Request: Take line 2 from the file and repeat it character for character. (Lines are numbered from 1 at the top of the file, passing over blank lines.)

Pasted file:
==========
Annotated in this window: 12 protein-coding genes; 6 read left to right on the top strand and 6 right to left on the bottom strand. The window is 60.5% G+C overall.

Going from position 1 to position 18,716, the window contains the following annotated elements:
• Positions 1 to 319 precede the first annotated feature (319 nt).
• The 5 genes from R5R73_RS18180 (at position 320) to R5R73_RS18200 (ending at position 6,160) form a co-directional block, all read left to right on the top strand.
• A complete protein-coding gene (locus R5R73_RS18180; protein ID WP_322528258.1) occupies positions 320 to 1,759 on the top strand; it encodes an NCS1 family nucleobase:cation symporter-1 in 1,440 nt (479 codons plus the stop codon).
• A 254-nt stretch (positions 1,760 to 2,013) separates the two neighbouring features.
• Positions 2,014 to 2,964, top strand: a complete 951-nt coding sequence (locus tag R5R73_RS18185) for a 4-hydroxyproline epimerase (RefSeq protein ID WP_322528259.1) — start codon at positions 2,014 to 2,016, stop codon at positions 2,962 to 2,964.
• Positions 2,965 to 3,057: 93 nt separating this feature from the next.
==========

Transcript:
Going from position 1 to position 18,716, the window contains the following annotated elements: